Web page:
The criticism leveled at Obama was that he is failing to execute the brilliantly conceived left-wing aspects of his agenda as stated in his campaign. Of course, there is no casting judgment on those ideas and no mention that most of America doesn’t actually support them.
When the Obama stimulus plan was proposed, the president's economic team put out a report in January 2009 that purported to show what would happen with and without the fiscal stimulus. The chart above is from page four that report, together with the actual results over the past couple months. As you can see, the actual outcome is significantly worse than the projection with the stimulus plan and is, in fact, roughly on track with what was projected without the stimulus.
Thursday, October 01, 2009
The "difficulty" -- the "intricate challenge," the Times says -- is "building momentum" for carbon reduction "when global temperatures have been relatively stable for a decade and may even drop in the next few years." That was in the Times's first paragraph.
In the fifth paragraph, a "few years" became "the next decade or so," according to Mojib Latif, a German "prize-winning climate and ocean scientist" who campaigns constantly to promote policies combating global warming. Actually, Latif has said he anticipates "maybe even two" decades in which temperatures cool. But stay with the Times's "decade or so." By asserting that the absence of significant warming since 1998 is a mere "plateau," not warming's apogee, the Times assures readers who are alarmed about climate change that the paper knows the future and that warming will continue: Do not despair, bad news will resume. [...]
Actually, what makes skeptics skeptical is the accumulating evidence that theories predicting catastrophe from man-made climate change are impervious to evidence. The theories are unfalsifiable, at least in the "short run." And the "short run" is defined as however many decades must pass until the evidence begins to fit the hypotheses.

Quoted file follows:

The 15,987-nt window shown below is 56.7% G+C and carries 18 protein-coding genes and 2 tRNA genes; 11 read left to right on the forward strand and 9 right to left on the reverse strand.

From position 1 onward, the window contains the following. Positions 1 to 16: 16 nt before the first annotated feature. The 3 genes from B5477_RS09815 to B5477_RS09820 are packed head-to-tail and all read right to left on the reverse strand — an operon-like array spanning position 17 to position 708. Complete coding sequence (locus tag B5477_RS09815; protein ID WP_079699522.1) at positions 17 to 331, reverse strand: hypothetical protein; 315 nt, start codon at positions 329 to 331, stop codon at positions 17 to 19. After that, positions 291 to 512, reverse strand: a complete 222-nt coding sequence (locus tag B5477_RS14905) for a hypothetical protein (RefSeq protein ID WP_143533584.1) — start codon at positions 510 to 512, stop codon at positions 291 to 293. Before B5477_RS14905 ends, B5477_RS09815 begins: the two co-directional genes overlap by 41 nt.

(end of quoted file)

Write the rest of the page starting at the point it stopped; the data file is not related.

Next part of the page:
After the Iraq story line, Battlestar Galactica deteriorated rapidly over the course of its final two seasons. The plot shift led the show’s writers and producers into a bizarre and meandering world of visiting angels, pseudo-scientific mumbo-jumbo, and deus-ex-machina literary devices. Human and Cylon fell in love; robots killed themselves; a key character’s death and resurrection were never explained; and in the end it turned out that everything we were watching had led to the population of our Earth 150,000 years ago and that we were heading in a similar direction because we have some robots now too. The disappointment among the show’s fans was palpable, and its final episode provoked widespread rage-—there is no other word for it—among those who had followed the series passionately for the previous five years and felt they had been tricked by its conclusion.